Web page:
Saturday, July 12, 2014

End of School Reflections Part 5: Student-Driven Research + Blogging Bonus!

This is a continuation of a week-long series of posts reflecting on the 2014-2015 school year, and directions for next year. Previous posts include:

End of School Reflections Part 1: Flipped Learning

End of School Reflections Part 2: Project-Based Learning

End of School Reflections Part 3: 1 to 1 Learning

End of School Reflections Part 4: Asynchronous Learning

Student-Driven Research Projects
During the summer of 2013, there was a lot of buzz amongst educators about 20 Time, Genius Hour, and other similar initiatives. The uniting idea behind these discussions was that students should be given time within their classes to pursue their own passions and interests. While I was intrigued by the potential in these kinds of projects, I still had this voice in the back of my mind that kept saying, "This is all well and good, but how will it relate to the standards?" The general answer to this is that it doesn't need to relate to the standards, of course. I understand this, but being it was my first foray into 20 Time, I wanted to make sure there were going to be some science skills involved if I was going to ask students to use class time while working on these projects. So, I came up with a plan for a 20 Time-ish endeavor for the College Biology students.

First of all, I decided to only attempt this type of project with the College Biology students because in general, they tend to be better self-regulators than my other students. Secondly, although I would allow the students to choose their topics, I had two requirements of them: The projects had to be science-related and the final product that they would be sharing would be a scientific paper, so the project had to be research-based. Finally, students were required to set up and maintain a personal blog that documented their progress during their research.

It wasn't until after winter break that I finally got myself organized enough to introduce this project to the students.  I started by having them fill out this Google Form:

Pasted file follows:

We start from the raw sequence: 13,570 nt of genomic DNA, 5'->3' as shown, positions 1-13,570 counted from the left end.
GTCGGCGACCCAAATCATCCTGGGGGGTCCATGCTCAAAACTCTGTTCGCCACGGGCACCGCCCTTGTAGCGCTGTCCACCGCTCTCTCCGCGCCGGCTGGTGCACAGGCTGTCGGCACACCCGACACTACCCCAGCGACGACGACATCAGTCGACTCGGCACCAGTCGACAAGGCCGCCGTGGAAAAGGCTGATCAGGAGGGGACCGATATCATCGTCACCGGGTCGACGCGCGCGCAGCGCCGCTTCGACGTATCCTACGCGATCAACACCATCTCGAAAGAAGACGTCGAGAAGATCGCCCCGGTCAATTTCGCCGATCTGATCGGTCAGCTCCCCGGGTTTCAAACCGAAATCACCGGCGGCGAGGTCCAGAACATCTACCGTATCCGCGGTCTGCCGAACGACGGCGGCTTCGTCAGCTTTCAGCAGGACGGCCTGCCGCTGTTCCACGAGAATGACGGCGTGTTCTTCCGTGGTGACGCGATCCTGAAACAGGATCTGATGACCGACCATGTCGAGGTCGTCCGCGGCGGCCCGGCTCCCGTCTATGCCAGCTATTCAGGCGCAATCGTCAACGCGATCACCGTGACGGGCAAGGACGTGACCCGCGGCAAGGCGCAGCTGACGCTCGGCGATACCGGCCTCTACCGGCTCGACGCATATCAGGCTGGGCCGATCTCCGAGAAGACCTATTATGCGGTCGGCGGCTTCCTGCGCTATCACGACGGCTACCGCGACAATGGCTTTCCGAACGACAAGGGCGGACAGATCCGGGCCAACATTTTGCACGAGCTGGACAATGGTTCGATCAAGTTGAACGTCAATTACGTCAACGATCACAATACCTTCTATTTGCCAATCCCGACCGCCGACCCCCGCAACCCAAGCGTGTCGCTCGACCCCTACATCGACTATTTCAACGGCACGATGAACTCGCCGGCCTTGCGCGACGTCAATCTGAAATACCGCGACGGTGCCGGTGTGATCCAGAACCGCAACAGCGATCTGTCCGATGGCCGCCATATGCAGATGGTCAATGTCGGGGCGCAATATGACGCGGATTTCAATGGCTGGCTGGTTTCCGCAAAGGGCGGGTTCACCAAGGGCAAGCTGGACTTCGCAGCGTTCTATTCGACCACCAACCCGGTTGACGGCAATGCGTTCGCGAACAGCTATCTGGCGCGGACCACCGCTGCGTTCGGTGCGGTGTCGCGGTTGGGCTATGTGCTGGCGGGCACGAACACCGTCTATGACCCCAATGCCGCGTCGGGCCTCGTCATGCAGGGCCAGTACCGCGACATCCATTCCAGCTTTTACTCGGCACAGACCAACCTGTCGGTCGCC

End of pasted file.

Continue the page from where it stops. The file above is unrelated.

The form gave me a basis from which to initiate one-to-one conversations with the students about their project ideas. Once the students settled on their topics, they created their first blog entry. None of the students had ever blogged before, so it took an entire class period to help them get their Blogger account set up, share it with me, and practice writing posts. Another twist I added to this project is that I arranged for a 3rd Grade classroom in our district to be the blog "readers." The third grade teacher wasn't familiar with Blogger either, but excited about combining reading, writing, and science in a connected experience for his students. Therefore, the College Biology students had to be very mindful about their audience while blogging, and were challenged to explain their ideas so that a 3rd grader could understand them. I also asked that they introduce themselves in this first post so that the Elementary students would have more of a personal connection to the blog writers.

In the second blog post, I tasked the students to describe the procedure they would use for their research. For this post, not only were the 3rd graders reading and commenting, but I also needed to use the post as a checkpoint for my students. They were doing a lot of the planning outside of class, and a blog post was a great way for me to keep tabs on their progress.

The actual research ended up taking place out of the classroom, for the most part. I initially told the students that they could use class time for research, but many of their projects ended up needing spaces, materials, or subjects outside of the classroom, so class time ended up being mainly used for planning and blogging. Since I was not involved in the research phase, I asked that the third blog post be a summary of the students' results of their research.